With The Hobbit The Battle Of The Five Armies, director Peter Jackson has concluded his epic adaptation of J.R.R. Tolkien’s classic 1937 fantasy novel (and, most likely, the entire cinematic Middle-earth saga as well). But while the movie was a bit of a letdown in theaters, watching it again at home — be it on the Blu-ray/DVD combo pack, the 3D Blu-ray/DVD combo pack, or DVD — oddly works much better.
When The Hobbit The Battle Of The Five Armies begins, a very angry Smaug the dragon is headed towards Laketown, while the dwarves celebrate that they finally have their mountain home back. But while this would seem to be a good place for the words, “And they all lived happily ever after” to appear on screen, this is really only the beginning as the dwarves are not the only ones happy that Smaug is no longer squatting in a mountain full of gold.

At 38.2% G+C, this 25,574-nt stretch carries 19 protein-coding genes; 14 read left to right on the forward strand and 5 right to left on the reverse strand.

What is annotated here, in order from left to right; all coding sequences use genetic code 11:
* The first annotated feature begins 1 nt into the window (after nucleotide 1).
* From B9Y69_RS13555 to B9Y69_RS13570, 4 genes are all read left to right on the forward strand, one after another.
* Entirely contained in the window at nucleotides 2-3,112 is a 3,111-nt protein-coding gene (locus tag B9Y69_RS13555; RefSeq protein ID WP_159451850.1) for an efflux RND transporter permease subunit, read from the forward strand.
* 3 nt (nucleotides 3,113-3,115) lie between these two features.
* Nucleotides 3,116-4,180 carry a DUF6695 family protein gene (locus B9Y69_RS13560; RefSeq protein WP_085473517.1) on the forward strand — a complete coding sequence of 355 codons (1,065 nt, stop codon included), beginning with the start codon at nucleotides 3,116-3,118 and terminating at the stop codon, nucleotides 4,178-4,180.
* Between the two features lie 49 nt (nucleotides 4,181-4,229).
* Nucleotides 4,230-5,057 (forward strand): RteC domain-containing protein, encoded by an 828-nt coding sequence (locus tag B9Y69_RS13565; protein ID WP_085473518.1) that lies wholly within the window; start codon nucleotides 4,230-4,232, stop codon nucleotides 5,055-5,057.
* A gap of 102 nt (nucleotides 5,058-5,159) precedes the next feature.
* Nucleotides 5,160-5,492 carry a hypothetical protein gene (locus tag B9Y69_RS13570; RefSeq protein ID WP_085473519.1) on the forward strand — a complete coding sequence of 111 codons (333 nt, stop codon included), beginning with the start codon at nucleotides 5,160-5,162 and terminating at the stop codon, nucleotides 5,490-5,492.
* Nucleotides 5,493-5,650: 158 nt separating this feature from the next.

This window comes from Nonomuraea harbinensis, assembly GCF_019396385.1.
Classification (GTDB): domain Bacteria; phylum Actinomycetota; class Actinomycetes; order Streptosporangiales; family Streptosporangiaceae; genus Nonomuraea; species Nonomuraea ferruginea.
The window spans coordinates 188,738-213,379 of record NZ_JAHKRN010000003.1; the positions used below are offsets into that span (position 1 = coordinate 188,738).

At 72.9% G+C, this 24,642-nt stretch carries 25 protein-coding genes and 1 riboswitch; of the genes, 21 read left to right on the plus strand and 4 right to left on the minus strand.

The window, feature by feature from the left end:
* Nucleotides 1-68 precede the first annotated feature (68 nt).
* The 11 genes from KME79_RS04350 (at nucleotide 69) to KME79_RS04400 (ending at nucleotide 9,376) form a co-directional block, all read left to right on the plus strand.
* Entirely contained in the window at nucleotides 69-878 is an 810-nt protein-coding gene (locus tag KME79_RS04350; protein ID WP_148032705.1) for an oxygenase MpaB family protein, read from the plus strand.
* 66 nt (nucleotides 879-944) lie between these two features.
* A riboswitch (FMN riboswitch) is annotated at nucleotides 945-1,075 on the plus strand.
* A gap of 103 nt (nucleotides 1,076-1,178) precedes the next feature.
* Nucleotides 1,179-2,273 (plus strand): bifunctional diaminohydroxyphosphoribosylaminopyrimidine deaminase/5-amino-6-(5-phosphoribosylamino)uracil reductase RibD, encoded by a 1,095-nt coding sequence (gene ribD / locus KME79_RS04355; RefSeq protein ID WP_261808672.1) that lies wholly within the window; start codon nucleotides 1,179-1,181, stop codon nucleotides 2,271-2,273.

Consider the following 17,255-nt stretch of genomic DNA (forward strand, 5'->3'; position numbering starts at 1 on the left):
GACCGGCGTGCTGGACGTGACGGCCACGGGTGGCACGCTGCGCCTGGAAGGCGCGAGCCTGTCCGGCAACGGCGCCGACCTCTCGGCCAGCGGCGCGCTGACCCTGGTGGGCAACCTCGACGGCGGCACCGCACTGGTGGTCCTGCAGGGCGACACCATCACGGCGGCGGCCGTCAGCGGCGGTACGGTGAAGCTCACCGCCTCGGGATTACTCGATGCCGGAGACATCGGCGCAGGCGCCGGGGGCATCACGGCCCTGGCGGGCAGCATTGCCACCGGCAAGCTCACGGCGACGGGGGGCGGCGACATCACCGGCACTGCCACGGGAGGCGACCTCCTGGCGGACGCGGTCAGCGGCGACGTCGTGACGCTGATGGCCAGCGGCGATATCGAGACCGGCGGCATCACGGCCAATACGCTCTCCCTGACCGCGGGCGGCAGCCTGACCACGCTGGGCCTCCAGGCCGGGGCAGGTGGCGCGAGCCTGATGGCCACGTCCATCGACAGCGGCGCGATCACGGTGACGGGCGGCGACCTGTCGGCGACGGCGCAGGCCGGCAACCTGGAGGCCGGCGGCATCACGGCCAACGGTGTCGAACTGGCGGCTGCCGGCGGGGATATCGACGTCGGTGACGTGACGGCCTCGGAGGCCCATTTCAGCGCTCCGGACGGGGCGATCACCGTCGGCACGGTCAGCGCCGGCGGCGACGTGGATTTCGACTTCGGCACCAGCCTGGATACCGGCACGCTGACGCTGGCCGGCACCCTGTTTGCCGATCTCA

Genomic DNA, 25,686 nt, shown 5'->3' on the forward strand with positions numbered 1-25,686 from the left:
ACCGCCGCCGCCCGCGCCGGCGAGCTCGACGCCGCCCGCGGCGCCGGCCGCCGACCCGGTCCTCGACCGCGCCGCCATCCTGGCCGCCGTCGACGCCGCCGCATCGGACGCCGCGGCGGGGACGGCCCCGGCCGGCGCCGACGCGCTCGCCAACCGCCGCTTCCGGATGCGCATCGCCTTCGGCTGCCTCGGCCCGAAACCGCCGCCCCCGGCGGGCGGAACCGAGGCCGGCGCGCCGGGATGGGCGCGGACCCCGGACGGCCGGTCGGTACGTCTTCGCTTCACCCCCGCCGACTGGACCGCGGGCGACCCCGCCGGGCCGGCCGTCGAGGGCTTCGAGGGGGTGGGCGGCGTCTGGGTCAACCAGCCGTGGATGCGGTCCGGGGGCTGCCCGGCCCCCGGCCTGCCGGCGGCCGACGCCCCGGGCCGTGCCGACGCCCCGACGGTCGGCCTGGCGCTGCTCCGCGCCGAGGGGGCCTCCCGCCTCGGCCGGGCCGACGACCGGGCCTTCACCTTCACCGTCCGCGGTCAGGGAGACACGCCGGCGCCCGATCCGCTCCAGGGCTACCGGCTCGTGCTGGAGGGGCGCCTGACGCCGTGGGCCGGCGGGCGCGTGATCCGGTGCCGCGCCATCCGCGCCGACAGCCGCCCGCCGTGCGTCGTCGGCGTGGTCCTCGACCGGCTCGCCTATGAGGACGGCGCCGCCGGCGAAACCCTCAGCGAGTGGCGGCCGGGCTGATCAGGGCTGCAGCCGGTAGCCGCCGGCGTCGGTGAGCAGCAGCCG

Which is where the problems started for The Hobbit The Battle Of The Five Armies in theaters. With [SPOILER ALERT] Smaug being defeated before the movie hits the twelve minute mark, it seemed like the film had come to a satisfying conclusion rather quickly. Especially since it made the rest of the movie feel like the aftermath to the main story. [SPOILER ALERT OVER]
But watching it again, at home, this disparity wasn’t as glaring. Maybe it’s because I’d already seen the movie, and knew what was going to happen — as opposed to when I saw it in theaters, but didn’t remember because I read the book twelve years ago — or maybe it’s because I was watching it on a relatively smaller screen, but it decidedly made everything after that twelve minute mark feel like less of an epilogue.